Myth: Whether you have morning sickness or not sure pregnancy can determine the baby's gender.
Fact: Most experts believe this is truly a myth. However, several studies have found that among women with severe morning sickness bad enough to require admission to the hospital, slightly more than half (53% to 56%) delivered girls, so perhaps there is some truth to this idea. Then again, even among those with the worst morning sickness, the male and female offspring were nearly 50-50 and whether this applies to milder cases is unknown.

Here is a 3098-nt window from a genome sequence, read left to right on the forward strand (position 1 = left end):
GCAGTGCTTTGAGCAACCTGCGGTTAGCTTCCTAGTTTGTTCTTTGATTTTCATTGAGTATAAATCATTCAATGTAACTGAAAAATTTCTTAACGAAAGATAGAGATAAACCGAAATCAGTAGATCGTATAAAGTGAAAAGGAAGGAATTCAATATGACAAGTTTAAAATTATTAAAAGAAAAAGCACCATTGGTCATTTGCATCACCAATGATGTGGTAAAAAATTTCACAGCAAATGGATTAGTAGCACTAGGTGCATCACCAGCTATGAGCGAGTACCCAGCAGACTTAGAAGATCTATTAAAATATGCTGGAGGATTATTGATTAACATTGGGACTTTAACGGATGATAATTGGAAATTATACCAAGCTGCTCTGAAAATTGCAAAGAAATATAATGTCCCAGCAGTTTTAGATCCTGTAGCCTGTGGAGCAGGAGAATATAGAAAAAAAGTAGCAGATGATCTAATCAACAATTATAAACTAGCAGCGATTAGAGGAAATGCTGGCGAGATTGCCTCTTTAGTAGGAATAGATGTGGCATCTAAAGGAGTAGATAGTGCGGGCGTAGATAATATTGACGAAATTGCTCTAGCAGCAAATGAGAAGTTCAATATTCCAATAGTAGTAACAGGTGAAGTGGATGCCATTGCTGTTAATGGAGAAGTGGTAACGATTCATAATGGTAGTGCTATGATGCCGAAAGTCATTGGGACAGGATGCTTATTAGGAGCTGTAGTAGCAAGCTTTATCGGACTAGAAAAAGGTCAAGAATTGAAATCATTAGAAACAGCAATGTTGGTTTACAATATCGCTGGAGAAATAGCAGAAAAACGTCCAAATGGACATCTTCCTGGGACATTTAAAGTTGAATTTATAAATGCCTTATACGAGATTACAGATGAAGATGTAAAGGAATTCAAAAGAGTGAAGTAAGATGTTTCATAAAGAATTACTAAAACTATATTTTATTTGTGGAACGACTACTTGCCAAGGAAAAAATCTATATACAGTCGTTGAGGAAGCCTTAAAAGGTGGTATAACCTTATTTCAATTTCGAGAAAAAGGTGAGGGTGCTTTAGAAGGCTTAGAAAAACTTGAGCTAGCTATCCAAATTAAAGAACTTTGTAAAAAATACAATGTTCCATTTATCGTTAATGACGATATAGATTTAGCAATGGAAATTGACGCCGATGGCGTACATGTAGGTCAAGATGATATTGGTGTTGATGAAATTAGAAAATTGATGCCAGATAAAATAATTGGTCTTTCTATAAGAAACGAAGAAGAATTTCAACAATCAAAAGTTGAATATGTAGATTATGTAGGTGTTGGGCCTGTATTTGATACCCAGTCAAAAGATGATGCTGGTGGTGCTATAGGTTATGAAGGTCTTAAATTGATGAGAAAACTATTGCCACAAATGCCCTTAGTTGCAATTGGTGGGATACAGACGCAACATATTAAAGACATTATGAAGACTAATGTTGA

No one knows exactly why morning sickness (also known as hyperemesis gravidarum) occurs, though it has long been thought to relate to elevated hormone levels (including progesterone, estrogen and/or human chorionic gonadotropin, or HCG). Which hormone, if any of these, is most important, remains a matter of speculation, and several other theories have been proposed such as zinc deficiency, genetic factors and psychological factors. At least one study found that women carrying a female fetus had higher HCG levels than with a male fetus. If true, that could explain the connection.